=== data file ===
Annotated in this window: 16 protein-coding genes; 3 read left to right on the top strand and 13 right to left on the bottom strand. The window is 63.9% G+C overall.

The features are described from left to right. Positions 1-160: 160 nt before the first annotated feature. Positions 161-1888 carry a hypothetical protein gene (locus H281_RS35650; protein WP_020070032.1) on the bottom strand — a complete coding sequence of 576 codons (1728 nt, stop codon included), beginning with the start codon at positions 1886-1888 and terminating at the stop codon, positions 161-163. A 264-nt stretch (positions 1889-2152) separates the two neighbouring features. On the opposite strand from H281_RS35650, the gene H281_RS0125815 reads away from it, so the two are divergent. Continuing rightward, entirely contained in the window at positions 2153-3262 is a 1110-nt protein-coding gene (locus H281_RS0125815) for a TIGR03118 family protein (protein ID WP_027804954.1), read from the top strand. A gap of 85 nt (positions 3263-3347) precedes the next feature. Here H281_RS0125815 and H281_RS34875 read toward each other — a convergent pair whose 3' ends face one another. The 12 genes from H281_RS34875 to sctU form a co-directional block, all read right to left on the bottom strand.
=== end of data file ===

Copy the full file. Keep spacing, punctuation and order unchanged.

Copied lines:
Annotated in this window: 16 protein-coding genes; 3 read left to right on the top strand and 13 right to left on the bottom strand. The window is 63.9% G+C overall.

The features are described from left to right. Positions 1-160: 160 nt before the first annotated feature. Positions 161-1888 carry a hypothetical protein gene (locus H281_RS35650; protein WP_020070032.1) on the bottom strand — a complete coding sequence of 576 codons (1728 nt, stop codon included), beginning with the start codon at positions 1886-1888 and terminating at the stop codon, positions 161-163. A 264-nt stretch (positions 1889-2152) separates the two neighbouring features. On the opposite strand from H281_RS35650, the gene H281_RS0125815 reads away from it, so the two are divergent. Continuing rightward, entirely contained in the window at positions 2153-3262 is a 1110-nt protein-coding gene (locus H281_RS0125815) for a TIGR03118 family protein (protein ID WP_027804954.1), read from the top strand. A gap of 85 nt (positions 3263-3347) precedes the next feature. Here H281_RS0125815 and H281_RS34875 read toward each other — a convergent pair whose 3' ends face one another. The 12 genes from H281_RS34875 to sctU form a co-directional block, all read right to left on the bottom strand.